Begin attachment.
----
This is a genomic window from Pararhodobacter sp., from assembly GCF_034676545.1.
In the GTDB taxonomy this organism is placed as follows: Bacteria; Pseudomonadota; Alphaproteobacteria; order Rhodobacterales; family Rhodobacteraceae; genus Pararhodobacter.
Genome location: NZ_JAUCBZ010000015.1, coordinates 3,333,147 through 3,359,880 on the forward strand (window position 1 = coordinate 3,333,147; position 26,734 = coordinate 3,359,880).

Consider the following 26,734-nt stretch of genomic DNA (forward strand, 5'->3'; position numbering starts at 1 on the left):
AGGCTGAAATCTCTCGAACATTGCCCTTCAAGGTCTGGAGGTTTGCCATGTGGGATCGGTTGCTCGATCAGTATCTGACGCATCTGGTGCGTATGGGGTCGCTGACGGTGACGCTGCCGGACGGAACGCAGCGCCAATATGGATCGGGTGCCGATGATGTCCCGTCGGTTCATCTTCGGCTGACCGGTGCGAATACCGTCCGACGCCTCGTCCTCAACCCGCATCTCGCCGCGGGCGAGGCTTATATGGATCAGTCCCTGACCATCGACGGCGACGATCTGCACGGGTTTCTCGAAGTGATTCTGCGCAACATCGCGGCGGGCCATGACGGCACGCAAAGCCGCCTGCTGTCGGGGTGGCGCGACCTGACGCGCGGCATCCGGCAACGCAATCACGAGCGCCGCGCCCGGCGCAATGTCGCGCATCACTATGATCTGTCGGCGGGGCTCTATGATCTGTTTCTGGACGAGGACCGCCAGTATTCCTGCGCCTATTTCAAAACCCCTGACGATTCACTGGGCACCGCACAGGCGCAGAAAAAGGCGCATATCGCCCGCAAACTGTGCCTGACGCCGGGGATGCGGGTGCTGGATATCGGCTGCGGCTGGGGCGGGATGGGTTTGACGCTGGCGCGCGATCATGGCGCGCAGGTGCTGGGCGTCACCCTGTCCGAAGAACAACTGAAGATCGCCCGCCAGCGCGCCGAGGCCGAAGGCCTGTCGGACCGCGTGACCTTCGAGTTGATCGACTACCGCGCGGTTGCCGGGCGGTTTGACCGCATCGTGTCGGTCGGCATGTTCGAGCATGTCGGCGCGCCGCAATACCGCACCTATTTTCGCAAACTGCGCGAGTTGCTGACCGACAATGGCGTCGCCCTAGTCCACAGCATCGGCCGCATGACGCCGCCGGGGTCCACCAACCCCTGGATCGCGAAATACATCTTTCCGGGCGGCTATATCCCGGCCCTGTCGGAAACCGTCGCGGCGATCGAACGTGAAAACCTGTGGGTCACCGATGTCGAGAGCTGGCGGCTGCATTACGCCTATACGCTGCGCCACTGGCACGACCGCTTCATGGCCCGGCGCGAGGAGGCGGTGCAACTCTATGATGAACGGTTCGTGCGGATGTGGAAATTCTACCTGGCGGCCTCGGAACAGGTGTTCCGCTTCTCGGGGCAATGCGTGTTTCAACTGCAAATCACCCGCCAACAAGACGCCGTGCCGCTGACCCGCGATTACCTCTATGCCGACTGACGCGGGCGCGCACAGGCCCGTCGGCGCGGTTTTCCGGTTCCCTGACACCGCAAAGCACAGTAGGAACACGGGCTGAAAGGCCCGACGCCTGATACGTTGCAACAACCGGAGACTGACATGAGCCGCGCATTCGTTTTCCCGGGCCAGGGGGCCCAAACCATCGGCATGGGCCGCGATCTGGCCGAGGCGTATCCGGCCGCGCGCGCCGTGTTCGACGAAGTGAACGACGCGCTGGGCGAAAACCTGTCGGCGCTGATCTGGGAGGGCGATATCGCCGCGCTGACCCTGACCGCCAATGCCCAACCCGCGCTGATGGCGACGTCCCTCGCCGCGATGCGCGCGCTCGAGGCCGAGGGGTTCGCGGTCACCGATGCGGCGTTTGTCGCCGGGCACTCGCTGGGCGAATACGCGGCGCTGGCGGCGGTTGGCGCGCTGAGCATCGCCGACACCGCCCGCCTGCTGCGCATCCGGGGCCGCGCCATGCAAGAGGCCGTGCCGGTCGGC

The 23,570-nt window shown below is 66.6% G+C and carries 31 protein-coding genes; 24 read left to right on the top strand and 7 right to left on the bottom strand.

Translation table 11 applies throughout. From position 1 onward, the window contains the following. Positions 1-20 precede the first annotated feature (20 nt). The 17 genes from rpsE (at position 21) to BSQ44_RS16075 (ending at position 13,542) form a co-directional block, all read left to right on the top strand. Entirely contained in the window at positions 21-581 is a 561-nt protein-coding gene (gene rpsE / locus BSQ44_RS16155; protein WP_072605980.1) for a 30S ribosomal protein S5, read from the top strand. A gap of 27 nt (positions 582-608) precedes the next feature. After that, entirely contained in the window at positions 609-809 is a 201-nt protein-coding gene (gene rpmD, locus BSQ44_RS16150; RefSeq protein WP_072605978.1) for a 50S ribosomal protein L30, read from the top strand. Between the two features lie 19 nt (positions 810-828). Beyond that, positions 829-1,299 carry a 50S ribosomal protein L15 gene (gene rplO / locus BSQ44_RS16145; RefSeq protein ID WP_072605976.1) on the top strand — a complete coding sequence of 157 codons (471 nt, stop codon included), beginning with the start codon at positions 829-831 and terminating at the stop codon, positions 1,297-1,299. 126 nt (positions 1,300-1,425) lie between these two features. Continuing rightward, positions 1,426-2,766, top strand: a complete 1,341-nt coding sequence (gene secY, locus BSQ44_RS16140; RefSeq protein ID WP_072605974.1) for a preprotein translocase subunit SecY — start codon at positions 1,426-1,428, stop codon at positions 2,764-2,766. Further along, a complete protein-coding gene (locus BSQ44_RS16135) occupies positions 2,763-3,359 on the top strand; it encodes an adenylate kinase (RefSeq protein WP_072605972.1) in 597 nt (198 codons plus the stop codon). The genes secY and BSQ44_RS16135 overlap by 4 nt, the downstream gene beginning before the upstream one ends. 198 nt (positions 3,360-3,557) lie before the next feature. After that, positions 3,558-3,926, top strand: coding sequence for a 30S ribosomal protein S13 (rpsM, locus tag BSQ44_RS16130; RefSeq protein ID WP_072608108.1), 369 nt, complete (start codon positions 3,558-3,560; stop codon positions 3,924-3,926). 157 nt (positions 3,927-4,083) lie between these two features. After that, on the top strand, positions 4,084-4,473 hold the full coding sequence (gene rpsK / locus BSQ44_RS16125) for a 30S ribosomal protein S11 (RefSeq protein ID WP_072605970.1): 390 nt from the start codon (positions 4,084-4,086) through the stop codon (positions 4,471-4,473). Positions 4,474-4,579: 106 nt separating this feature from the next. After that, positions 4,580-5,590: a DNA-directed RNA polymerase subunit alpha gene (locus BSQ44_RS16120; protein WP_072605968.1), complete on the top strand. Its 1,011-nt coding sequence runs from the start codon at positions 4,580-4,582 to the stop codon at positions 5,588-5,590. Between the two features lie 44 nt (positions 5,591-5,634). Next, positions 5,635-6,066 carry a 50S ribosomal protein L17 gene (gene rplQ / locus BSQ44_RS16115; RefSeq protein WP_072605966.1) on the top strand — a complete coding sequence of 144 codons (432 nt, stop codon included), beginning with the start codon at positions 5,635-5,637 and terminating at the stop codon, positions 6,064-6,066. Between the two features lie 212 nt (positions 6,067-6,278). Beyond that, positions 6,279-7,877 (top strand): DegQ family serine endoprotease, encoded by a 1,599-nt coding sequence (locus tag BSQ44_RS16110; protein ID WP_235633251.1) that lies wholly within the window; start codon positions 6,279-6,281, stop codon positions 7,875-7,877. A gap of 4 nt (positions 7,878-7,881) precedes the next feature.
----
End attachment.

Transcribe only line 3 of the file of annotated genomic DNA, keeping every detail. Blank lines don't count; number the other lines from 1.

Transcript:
Genome location: NZ_JAUCBZ010000015.1, coordinates 3,333,147 through 3,359,880 on the forward strand (window position 1 = coordinate 3,333,147; position 26,734 = coordinate 3,359,880).